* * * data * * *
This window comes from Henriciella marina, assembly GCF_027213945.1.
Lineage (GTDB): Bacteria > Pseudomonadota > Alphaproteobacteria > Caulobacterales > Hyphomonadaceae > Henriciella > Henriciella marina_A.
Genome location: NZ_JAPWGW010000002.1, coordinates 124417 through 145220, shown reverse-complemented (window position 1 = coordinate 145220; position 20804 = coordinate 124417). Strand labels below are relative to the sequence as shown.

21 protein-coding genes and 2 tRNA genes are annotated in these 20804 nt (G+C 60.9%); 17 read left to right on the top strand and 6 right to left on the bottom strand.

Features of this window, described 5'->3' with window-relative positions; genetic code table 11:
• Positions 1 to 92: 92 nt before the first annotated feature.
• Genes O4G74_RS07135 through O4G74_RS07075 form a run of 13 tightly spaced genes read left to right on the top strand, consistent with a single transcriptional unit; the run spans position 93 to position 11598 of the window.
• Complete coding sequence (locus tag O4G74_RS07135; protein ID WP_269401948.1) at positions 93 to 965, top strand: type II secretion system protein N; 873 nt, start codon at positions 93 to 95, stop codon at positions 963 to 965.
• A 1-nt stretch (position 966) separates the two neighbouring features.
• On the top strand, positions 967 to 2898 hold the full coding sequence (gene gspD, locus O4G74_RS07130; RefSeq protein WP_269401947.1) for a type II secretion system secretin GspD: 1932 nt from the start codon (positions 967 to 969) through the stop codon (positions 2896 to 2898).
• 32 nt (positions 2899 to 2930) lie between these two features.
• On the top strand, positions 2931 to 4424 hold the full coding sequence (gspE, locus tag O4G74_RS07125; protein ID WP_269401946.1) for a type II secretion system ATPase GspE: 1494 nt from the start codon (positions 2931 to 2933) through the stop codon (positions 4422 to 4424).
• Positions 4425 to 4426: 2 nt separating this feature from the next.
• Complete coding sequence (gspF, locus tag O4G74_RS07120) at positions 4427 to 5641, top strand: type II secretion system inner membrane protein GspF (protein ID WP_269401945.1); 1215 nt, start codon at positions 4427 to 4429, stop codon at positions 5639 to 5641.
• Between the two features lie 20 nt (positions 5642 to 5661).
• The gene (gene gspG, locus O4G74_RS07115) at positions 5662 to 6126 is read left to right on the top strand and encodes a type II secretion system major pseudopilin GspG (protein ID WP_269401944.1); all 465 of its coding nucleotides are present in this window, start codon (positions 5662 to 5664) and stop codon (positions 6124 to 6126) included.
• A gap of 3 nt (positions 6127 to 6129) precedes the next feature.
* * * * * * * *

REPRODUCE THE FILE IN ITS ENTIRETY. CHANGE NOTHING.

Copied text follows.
This window comes from Henriciella marina, assembly GCF_027213945.1.
Lineage (GTDB): Bacteria > Pseudomonadota > Alphaproteobacteria > Caulobacterales > Hyphomonadaceae > Henriciella > Henriciella marina_A.
Genome location: NZ_JAPWGW010000002.1, coordinates 124417 through 145220, shown reverse-complemented (window position 1 = coordinate 145220; position 20804 = coordinate 124417). Strand labels below are relative to the sequence as shown.

21 protein-coding genes and 2 tRNA genes are annotated in these 20804 nt (G+C 60.9%); 17 read left to right on the top strand and 6 right to left on the bottom strand.

Features of this window, described 5'->3' with window-relative positions; genetic code table 11:
• Positions 1 to 92: 92 nt before the first annotated feature.
• Genes O4G74_RS07135 through O4G74_RS07075 form a run of 13 tightly spaced genes read left to right on the top strand, consistent with a single transcriptional unit; the run spans position 93 to position 11598 of the window.
• Complete coding sequence (locus tag O4G74_RS07135; protein ID WP_269401948.1) at positions 93 to 965, top strand: type II secretion system protein N; 873 nt, start codon at positions 93 to 95, stop codon at positions 963 to 965.
• A 1-nt stretch (position 966) separates the two neighbouring features.
• On the top strand, positions 967 to 2898 hold the full coding sequence (gene gspD, locus O4G74_RS07130; RefSeq protein WP_269401947.1) for a type II secretion system secretin GspD: 1932 nt from the start codon (positions 967 to 969) through the stop codon (positions 2896 to 2898).
• 32 nt (positions 2899 to 2930) lie between these two features.
• On the top strand, positions 2931 to 4424 hold the full coding sequence (gspE, locus tag O4G74_RS07125; protein ID WP_269401946.1) for a type II secretion system ATPase GspE: 1494 nt from the start codon (positions 2931 to 2933) through the stop codon (positions 4422 to 4424).
• Positions 4425 to 4426: 2 nt separating this feature from the next.
• Complete coding sequence (gspF, locus tag O4G74_RS07120) at positions 4427 to 5641, top strand: type II secretion system inner membrane protein GspF (protein ID WP_269401945.1); 1215 nt, start codon at positions 4427 to 4429, stop codon at positions 5639 to 5641.
• Between the two features lie 20 nt (positions 5642 to 5661).
• The gene (gene gspG, locus O4G74_RS07115) at positions 5662 to 6126 is read left to right on the top strand and encodes a type II secretion system major pseudopilin GspG (protein ID WP_269401944.1); all 465 of its coding nucleotides are present in this window, start codon (positions 5662 to 5664) and stop codon (positions 6124 to 6126) included.
• A gap of 3 nt (positions 6127 to 6129) precedes the next feature.